Image via The New Yorker
Each year, we wait with bated breath to see which women are the ones to watch when it comes to inspiring future generations. Who will continue to lead the charge and make space in big business and technology for tomorrow’s female CEOs and founders? These 5 women on Forbes 30 Under 30 list are breaking the rules — in addition to glass ceilings.
Women of Forbes 30 Under 30
Each year, the list of successful women leaders represented on the Forbes 30 Under 30 List continues to grow. In 2019, we’ve seen female standouts in every category, from fashion to science to food. One thing we’ve noticed in particular? The women on this list often straddle the line between profit and nonprofit; they focus not just on making money but changing the world for future generations.
1. Rebecca Kantar, Imbellus: Traditional Learning Isn’t Everything
We love Rebecca Kantar’s stance on educating the leaders of tomorrow. Understanding that most education methods (think: standardized testing) don’t leave room for students who thrive on hands-on learning, she set out to change the system with Imbellus. Who better to do so? Kantar dropped out of Harvard herself after realizing she thrives on real-world problem-solving skills.
2. Alexandria Ocasio-Cortez, House of Representatives: Everyday People Have the Power to Change the World
You can’t accuse of Congresswoman Alexandria Ocasio-Cortez of playing it safe or being afraid to speak up. She surprised the country (including herself) when she beat out a long-standing democratic incumbent in the mid-term election and went on to become the youngest representative in U.S. history. Ocasio-Cortez won by listening to the problems of residents in her community and demanding the government offer actionable solutions.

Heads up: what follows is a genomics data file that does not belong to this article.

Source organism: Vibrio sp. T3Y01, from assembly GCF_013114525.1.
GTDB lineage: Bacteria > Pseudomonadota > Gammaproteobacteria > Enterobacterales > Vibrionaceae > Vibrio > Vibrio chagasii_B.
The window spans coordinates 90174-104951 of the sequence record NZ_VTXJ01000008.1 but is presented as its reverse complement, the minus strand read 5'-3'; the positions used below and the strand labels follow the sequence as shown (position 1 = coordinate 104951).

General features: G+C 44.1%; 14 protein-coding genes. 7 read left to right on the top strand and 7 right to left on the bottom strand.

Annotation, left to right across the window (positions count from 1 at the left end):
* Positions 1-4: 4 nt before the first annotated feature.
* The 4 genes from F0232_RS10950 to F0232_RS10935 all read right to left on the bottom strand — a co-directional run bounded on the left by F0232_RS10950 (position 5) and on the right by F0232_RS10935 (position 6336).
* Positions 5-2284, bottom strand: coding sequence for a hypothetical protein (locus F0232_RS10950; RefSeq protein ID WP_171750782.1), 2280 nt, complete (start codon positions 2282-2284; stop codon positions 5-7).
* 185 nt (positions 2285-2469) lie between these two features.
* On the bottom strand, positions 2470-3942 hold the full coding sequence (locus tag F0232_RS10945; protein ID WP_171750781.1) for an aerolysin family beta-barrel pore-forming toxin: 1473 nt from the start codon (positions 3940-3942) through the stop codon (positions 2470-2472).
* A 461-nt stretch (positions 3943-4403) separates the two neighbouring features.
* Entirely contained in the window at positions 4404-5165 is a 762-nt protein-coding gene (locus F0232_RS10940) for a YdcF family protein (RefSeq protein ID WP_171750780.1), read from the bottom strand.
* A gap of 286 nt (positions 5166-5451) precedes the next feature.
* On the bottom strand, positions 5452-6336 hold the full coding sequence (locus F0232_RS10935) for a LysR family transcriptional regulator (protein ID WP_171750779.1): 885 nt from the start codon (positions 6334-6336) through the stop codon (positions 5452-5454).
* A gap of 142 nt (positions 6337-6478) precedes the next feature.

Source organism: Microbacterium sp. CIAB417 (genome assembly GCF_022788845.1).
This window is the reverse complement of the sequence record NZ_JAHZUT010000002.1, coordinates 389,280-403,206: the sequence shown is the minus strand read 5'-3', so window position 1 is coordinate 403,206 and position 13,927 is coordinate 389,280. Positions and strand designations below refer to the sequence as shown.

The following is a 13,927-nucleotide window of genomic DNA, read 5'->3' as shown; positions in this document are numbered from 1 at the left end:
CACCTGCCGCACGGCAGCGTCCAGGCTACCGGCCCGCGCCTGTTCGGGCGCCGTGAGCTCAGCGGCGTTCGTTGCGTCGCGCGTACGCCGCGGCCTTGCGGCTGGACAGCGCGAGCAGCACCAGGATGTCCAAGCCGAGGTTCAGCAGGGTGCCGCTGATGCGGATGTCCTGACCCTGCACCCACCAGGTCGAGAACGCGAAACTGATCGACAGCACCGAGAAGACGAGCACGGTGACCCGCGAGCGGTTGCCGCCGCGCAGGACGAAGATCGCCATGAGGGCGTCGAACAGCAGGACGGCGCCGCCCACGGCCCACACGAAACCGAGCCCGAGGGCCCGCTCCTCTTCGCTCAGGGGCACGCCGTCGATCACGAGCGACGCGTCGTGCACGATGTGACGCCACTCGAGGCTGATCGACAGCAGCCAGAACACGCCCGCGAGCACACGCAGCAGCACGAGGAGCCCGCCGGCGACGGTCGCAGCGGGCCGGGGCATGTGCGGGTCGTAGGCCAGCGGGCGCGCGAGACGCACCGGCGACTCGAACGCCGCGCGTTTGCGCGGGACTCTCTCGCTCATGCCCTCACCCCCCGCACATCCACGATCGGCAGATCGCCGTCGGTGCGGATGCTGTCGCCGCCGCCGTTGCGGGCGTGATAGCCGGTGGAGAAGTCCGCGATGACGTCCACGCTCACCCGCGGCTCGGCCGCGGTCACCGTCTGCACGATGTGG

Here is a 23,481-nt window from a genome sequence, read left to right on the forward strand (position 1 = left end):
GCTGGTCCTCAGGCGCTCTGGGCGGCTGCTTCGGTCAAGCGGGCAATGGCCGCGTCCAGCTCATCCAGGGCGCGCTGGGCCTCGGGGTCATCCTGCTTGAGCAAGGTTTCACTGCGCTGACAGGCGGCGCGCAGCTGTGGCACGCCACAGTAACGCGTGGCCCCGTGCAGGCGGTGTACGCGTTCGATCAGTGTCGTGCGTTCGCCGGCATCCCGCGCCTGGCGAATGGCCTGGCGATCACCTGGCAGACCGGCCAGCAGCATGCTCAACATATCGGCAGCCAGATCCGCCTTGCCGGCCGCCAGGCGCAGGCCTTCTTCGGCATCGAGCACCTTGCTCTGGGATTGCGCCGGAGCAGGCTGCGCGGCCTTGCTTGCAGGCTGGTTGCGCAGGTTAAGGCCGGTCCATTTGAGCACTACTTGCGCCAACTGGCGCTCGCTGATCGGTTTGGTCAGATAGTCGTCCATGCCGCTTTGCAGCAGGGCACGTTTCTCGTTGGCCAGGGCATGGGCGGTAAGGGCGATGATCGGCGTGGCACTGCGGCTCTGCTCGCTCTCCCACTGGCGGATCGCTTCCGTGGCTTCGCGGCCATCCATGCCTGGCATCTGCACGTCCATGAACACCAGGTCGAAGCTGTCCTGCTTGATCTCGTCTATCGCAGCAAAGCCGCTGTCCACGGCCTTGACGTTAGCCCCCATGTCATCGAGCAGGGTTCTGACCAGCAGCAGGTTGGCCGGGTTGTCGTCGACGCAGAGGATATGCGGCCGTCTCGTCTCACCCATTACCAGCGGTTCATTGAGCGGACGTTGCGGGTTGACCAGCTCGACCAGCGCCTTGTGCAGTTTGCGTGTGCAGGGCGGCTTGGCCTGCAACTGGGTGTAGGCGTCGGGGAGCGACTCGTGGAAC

3. Madison Keys, Professional Tennis Player: Versatility Is the Key to Success
The world knows Madison Keys as the feisty tennis player who rose to meteoric fame. She held the rank of No. 7 tennis player in the world in 2016. What many fans don’t know about her is that she works with FearlesslyGiRL, an organization that supports girls and anti-bullying efforts. She even helped launch the organization’s Kinder Girl World Day (May 21).
4. Anna Chif, Dialogue: Necessity Is the Mother of Invention
When Dialogue app founder Anna Chif’s grandmother was dying of cancer, she had a difficult time getting medical questions answered — without a trip to the emergency room. She wished there was an easier way to answer simple questions without leaving the house.
That’s why she invented Dialogue, an app that allows you to get answers to your medical questions via your smartphone. Users can message with a nurse instantly and videoconference with a doctor within minutes.
5. Komal Ahmad, Copia: Being Unreasonable Gets Things Done
Komal Ahmad is the founder and CEO of Copia, a for-profit technology platform that allows businesses to donate their excess food to nonprofits. While training to become a Naval officer, Ahmad was devastated by the number of veterans who went hungry in Berkeley, CA. Her motto? “The reasonable woman adapts herself to the world; the unreasonable one persists in trying to adapt the world to herself.”